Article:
Unwarranted apathy looms ahead of new football season

Widespread delirium surrounding the 30th Olympiad appears to have suddenly developed into an ubiquitous sense of misery amid the spectacular closing ceremony which brought an end to 7 years of anticipation. Returning to the abnormality of regular life following a unique fortnight, an Olympic-sized hangover has engrossed a nation, many of whom are downbeat at being unable to experience such an event again in their lifetimes. As London sadly disposes of the Olympic enigma briefly and heroic feats turn to nostalgic memories, glaring looks have darted towards the most uncleansed but much loved sport of football.

Amid the showing of great sportsmanship and unrivaled dedication, scathing criticism has poured down on the nation’s favourite sport as though the national team had instigated a war against young children and mothers! It appears that two weeks of pent up moaning has spilled over and eyed the world’s largest sport as the number one target. But why? Surely the encapsulating climax to last year’s Premier League reminded us of the overflowing joy of football alone.

Comparisons are obvious and football does have plenty of flaws against its rudimentary reputation yet the arguments spawned seem to be slightly slanted as the accusations attempt to align the worst of football with the best of the bygone Olympics, which is simply unfair. As an example the evident diving in football has felt scrutiny yet the proven drugs cheats who claim to be Olympians hardly warrants a mention. Lest we forget a certain Justin Gatlin abused drugs twice but still managed a bronze medal in the 100m.

Football comes in for criticism in light of recent Olympics

Football vs Olympics

However, the American’s past does not reflect upon the entirety of the participants at the Olympic Games. Neither does the Italian match-fixing scandal or the impaired balance of Arjen Robben brand every footballer a cheat. Both sports unfortunately carry those intent on playing dirty and that will presumptively endure forevermore.

Another aspect touched on was the extortionate wages some players earn which also seems quite misdirected. Perhaps the type of industry dictates the amount of money a proportion of players earn, especially as the revenue streams allow for such stratospheric payslips. Is that their fault? The actions resulting from the gigantic wages are but once again the criminality and promiscuity of footballers can be matched by Olympic athletes. A Belgian athlete was dismissed for a drunken party and a Korean had her medal stripped for political messages portrayed. Conversely much of the goodwill carried out by footballers seems to go unnoticed.

Additionally, questions have been asked of the attitudes of footballers and whether they try or not. John Terry is a candidate for hardest worker in the England squad contrary to his salary and court cases and it doesn’t matter whether it’s Premiership or Essex Senior League, players will do everything to win.

Contrary to my angle, I’m not attempting to prove that footballers are superior to athletes, neither am I trying tarnishing the heroes of London 2012 to cover my undying adoration for the sport I have been nurtured. What has been written about football recently has been lazy and delusional.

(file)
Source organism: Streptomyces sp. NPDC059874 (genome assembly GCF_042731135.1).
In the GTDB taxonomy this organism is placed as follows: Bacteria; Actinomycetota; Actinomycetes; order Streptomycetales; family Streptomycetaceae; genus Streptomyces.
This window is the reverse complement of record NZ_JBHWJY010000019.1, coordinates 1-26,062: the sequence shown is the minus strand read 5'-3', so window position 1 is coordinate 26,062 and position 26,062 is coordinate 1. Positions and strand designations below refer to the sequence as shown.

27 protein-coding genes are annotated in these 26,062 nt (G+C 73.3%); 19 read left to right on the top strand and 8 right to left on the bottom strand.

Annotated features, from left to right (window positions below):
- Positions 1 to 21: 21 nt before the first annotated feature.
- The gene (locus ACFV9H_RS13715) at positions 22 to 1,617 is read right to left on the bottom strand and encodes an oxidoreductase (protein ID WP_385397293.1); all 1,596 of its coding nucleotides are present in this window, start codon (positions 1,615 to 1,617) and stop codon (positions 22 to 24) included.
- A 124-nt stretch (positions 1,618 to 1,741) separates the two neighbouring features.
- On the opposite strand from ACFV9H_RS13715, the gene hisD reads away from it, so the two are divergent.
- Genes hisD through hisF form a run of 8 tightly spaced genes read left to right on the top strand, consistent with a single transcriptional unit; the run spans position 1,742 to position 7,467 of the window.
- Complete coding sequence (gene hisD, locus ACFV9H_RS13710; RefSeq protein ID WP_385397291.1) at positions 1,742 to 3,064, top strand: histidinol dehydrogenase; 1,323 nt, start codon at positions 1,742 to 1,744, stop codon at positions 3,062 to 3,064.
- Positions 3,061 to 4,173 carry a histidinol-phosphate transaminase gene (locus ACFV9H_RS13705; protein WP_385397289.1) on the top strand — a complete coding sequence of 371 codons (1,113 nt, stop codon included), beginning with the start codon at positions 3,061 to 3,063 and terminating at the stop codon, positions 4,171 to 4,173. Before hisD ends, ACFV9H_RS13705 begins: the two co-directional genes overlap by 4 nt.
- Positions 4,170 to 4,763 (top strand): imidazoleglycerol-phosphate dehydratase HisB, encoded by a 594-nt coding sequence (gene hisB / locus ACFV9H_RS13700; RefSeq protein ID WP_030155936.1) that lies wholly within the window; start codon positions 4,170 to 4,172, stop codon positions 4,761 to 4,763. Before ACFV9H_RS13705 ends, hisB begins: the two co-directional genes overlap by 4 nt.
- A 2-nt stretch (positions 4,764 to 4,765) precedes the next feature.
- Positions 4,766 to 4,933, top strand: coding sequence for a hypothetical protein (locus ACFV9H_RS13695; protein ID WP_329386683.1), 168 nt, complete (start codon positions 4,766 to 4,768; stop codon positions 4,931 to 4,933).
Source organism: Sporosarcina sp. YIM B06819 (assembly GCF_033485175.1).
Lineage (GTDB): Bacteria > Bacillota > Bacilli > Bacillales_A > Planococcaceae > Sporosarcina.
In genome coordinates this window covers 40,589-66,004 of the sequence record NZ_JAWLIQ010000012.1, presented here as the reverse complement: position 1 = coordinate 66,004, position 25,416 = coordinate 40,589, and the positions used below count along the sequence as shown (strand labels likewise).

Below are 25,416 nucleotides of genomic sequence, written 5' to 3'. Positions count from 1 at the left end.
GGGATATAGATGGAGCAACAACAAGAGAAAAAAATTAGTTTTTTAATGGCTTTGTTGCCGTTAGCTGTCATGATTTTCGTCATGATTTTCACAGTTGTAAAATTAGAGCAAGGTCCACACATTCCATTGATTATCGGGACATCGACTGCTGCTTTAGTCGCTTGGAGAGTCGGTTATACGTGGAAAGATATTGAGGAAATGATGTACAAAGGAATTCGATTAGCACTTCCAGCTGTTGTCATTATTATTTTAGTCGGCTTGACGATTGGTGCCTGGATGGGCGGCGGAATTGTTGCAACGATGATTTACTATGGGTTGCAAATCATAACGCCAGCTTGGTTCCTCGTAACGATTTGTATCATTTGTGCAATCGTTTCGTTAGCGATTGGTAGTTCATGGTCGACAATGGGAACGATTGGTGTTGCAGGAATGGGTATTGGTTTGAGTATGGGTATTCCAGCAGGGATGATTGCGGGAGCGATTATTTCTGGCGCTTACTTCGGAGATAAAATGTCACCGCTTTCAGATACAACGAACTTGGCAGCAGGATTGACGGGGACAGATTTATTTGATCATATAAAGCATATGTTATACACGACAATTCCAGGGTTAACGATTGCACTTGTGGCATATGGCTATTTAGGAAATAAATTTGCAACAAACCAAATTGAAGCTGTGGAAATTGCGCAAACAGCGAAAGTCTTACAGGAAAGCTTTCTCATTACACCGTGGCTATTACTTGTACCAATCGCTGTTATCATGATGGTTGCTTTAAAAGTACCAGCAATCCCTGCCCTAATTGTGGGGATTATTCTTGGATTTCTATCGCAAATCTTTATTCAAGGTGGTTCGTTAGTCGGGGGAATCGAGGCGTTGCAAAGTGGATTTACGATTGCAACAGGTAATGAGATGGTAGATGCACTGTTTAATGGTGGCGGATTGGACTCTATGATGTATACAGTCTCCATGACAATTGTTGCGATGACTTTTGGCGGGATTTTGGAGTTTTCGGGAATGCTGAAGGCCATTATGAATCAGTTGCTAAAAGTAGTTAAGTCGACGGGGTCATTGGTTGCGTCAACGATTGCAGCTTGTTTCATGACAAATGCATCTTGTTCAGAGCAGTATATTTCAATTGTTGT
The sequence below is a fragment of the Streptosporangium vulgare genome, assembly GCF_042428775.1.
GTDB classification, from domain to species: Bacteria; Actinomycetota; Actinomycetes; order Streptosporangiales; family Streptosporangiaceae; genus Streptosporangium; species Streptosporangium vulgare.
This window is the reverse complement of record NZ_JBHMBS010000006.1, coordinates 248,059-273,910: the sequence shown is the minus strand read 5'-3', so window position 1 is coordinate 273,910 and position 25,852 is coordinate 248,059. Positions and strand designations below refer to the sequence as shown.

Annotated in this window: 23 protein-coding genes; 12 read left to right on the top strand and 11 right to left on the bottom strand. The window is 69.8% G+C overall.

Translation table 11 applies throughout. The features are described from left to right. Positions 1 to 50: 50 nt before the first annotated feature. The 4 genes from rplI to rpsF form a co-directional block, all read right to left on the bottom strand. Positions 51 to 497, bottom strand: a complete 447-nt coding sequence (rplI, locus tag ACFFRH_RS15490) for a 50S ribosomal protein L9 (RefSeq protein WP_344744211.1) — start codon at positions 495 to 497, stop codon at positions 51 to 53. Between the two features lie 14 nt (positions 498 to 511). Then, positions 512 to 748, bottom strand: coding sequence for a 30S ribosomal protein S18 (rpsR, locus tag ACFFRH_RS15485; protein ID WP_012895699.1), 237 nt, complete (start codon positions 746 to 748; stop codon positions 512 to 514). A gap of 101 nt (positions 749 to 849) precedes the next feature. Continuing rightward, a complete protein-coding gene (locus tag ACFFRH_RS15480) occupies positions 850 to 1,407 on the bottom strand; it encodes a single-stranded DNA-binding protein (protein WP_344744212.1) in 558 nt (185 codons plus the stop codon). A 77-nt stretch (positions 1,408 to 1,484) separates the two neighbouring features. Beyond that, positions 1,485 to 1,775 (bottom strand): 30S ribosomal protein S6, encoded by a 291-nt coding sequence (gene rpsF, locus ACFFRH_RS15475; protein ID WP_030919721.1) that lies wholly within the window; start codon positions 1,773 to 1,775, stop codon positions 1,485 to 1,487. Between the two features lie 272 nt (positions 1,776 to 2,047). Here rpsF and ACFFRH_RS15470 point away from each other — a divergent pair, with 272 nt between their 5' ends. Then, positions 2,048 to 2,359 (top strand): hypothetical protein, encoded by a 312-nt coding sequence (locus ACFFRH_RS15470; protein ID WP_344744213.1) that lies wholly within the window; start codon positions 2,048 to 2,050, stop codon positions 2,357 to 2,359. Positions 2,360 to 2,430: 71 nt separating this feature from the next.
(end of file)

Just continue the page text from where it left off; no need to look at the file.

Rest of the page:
From what has been said and written it seems that football is the doormat to lie down and allow minority sports their moment to shine and take the slander that awaits. Despite the inclusion of football in the Olympics (which it frankly should not be as the importance of the World Cup renders the event meaningless and takes adulation from those who have trained ardently for four years) local interest diverted towards the rival events and they had their moments.

Football does not deserve the Olympic Games equally as much as football does not warrant the bitter comments directed its way. We seem to be forgetting the magical Premier League finale and Chelsea’s dogged efforts in the Champions League last year. Maybe watching Mo Farah win his two gold medals is reminiscent of what it felt like to witness Sergio Aguero’s strike against QPR last May as a Man City fan.

Only those who have complained recently do not show a likeness for the game. These are only generated by the emptiness felt having enjoyed the Olympic Games greatly and fuelled by the envy of watching Brazil soak up our previous anticipation and pride. Deserved or not, football is a great game and perhaps provides the only competition that can rival the Olympics.

Of those who have developed biased views against football recently should be reminded that the world’s greatest show was only brought to these shores with help from David Beckham, once a young boy from Leytonstone who progressed to become the most lucrative man in football. Yet he is a role model for both and earns millions of pounds a year. Along with the privately-schooled Seb Coe they helped bring the Olympics to London despite their different upbringings and incomes.

There may be no Olympic Charter for football but that doesn’t stop the occasional athlete from going against it. Cheating is more commonplace in football but in light of the recent Olympics it deserves better than to be downcast amid the shadow of a great event. After all, we can draw many similarities from the two sports and enjoy certain aspects of them contrastingly.

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